There’s much more “Boron” in Boric Acid than Borax!
When considering the compounds themselves, boric acid has a slightly larger concentration of boron. Boric acid has 17.48% (https://en.wikipedia.org/wiki/Boric_acid) and Borax has 11.34% (https://en.wikipedia.org/wiki/Borax).
Read More: Six reasons why Boric acid is better than Borax
If you are going to use this natural pesticide on your plants it is much better to use Boric acid.
In order to really learn about Oxalic Acid, I have listed several articles below for you to read further into this poisonous compound. Since it is found in our foods we as humans like to eat such as many types of vegetables, greens, seeds and fruits which are loaded with oxalates or oxalic acid.
This compound binds to calcium in the intestines, or in our blood, and can cause kidney stones, oxalate poisoning to organs and many other sicknesses and diseases both in humans and in animals, if eaten frequently.
Oxalic acid is found in many plants and is a potent poison for insects, small rodents, birds and animals. This compound is one of the defenses of the plants to deter parasites, or other invaders from eating them.
I will link a few videos for further research on oxalates below since learning about this subject is very important. These compounds are potent poisons in plants that are the internal defense mechanisms to fight off invasions of insects.
If you are a vegetarian or vegan, especially a raw food vegan, then you better learn about oxalates. I am going to use concentrated Oxalic acid to kill insects and small rodents. This compound can accumulate in us causing the person to have kidney stones, gallstones, arthritis, muscle soreness, organ damage, skin problems, IBS, bleeding stools, bloating, gas, diarrhea and many more physiological problems.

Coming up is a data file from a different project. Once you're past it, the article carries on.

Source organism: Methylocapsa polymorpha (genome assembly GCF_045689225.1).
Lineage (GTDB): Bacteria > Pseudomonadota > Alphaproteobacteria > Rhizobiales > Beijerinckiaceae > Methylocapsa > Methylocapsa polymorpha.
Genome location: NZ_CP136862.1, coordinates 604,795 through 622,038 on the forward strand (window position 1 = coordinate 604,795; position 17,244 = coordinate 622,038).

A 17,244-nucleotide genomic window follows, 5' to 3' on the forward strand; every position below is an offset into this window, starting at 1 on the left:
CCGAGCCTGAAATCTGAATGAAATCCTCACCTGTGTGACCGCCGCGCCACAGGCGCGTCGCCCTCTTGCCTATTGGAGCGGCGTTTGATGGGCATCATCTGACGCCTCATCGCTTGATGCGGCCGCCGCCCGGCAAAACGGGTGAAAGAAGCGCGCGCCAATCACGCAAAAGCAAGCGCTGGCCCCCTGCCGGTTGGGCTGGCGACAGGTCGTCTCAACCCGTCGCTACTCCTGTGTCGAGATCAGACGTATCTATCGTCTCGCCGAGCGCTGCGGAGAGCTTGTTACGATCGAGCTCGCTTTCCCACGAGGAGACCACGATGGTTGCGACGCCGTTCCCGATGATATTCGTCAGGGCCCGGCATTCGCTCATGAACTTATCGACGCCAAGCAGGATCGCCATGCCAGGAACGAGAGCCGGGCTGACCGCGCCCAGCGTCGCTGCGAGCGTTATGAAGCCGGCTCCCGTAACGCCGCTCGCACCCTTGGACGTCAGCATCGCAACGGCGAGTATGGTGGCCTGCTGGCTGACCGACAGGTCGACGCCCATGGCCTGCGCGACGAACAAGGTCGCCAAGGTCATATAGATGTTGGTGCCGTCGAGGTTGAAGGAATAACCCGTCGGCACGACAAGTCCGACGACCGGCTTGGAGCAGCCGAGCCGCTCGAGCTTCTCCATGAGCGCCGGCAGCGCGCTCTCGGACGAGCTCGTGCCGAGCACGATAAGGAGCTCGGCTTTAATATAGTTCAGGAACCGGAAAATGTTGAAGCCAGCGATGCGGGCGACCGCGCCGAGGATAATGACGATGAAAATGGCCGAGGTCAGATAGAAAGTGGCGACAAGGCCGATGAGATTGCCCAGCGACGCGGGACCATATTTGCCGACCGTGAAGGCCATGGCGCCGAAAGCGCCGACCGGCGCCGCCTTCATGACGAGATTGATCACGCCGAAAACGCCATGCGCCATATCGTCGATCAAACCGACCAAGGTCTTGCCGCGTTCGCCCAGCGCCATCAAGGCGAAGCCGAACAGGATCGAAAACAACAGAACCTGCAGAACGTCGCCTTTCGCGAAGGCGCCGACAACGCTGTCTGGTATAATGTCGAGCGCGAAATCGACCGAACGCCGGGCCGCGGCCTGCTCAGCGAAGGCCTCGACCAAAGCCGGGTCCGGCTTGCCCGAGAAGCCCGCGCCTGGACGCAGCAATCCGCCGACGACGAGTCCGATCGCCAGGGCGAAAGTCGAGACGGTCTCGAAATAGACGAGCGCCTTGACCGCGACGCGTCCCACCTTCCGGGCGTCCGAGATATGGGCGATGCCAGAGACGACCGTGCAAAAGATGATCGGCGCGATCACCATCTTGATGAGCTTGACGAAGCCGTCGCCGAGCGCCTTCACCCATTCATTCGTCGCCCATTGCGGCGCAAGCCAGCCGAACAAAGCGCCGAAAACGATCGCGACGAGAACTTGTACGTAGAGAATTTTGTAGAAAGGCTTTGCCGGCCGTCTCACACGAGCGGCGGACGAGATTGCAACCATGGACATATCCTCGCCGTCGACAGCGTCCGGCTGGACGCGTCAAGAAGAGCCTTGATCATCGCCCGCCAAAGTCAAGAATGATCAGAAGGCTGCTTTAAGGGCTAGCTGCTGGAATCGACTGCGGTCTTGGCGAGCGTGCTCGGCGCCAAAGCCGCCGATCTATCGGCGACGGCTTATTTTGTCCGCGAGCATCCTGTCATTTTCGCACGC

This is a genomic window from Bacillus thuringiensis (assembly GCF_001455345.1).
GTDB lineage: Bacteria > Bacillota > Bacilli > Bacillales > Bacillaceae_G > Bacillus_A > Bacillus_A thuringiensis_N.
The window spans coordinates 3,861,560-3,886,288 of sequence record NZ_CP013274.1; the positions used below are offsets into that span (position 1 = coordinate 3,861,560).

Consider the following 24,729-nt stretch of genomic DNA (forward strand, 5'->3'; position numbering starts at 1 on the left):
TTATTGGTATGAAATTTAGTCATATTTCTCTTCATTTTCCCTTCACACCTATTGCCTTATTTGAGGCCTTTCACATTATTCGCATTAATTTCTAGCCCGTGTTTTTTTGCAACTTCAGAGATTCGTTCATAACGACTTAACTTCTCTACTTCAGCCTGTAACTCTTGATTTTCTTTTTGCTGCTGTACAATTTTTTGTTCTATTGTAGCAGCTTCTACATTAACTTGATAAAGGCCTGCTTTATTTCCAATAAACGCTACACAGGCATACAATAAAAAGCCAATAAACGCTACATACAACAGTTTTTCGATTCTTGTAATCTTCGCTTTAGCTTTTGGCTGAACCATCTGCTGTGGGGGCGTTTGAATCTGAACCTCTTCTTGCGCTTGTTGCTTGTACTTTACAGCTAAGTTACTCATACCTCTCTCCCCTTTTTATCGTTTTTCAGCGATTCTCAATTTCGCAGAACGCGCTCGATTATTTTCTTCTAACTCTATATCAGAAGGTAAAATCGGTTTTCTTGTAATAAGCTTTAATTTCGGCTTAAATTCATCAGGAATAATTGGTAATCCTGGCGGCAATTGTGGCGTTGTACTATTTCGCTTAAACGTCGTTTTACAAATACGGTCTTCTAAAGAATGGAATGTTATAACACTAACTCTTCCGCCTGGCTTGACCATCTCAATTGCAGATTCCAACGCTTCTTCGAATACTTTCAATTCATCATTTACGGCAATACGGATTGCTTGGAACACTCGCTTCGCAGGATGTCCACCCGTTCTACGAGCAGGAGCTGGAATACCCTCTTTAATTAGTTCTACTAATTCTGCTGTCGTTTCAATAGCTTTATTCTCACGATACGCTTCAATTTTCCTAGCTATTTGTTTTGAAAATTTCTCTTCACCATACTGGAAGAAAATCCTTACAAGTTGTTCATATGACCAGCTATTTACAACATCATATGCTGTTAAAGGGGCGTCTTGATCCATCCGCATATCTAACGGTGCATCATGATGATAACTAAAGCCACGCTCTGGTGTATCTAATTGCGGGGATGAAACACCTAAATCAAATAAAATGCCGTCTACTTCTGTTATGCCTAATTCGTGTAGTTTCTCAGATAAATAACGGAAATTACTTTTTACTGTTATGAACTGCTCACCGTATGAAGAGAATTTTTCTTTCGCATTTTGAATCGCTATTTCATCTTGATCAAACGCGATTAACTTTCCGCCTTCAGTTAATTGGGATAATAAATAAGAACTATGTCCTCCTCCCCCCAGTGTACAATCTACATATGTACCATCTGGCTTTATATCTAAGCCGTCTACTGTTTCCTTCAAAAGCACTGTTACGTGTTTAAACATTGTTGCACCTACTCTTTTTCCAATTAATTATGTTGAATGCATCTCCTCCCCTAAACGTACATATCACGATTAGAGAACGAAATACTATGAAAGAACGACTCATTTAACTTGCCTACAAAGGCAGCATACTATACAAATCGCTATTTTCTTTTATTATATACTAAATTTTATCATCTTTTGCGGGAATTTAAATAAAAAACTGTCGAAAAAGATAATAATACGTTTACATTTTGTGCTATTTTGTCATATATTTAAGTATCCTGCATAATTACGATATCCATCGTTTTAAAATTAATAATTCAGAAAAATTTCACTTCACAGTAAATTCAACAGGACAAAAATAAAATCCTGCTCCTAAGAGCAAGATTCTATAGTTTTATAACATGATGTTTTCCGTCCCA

Oxalates are toxic poison contained in plants to both insects and mammals. Oxalate toxicity is the dose, or the amount, that one consumes is what kills the creature. Plants produce their own internal pesticides themselves to protect against pests like bugs, insects, mammals and humans.
Calcium Oxalate Food Poisoning is caused by the Calcium oxalates crystals that are in the shapes of sharp needles, sharp clusters or crystal sands. When they exist in needle shape, they penetrate the skin and mucous membranes more readily and cause irritation. A wild plant elephant ears (Giant Alocasia) is known to contain calcium oxalate raphides.
Calcium Oxalate Food Poisoning – Centre for Food Safety
I am passionate about this “Oxalate” compound because I poisoned myself by eating and drinking to much of this compound for 15 years, being a raw vegetarian, vegan, eggs, butter. High levels of oxalates and other phytoalexins are plant compounds that kill bugs produced by the plant for protection.
I just want to point out that we are using this poisonous oxalic acid compound for killing bugs and rats.
Vegan and Vegetarian diets have large quantities of Oxalic Acid poison.
Only because we didn’t know that this compound is a very potent pesticide and is very corrosive to produce oxalate crystals that can find their way into any area of the body.
Oxalate Crystals Magnified – Notice the very sharp crystal formations. These crystals are the cause of many unknown illnesses in humans and animals, if they eat too much of this toxic compound in their diet.
These oxalic acid and crystals that are combined usually with calcium, thus the name “Calcium Oxalate Crystals”, or just the oxalic acid enter the body and can cause death in small insects and rodents, even in small quantities.
That is why I have added oxalic acid to the recipes if you want to have the pesticide more potent.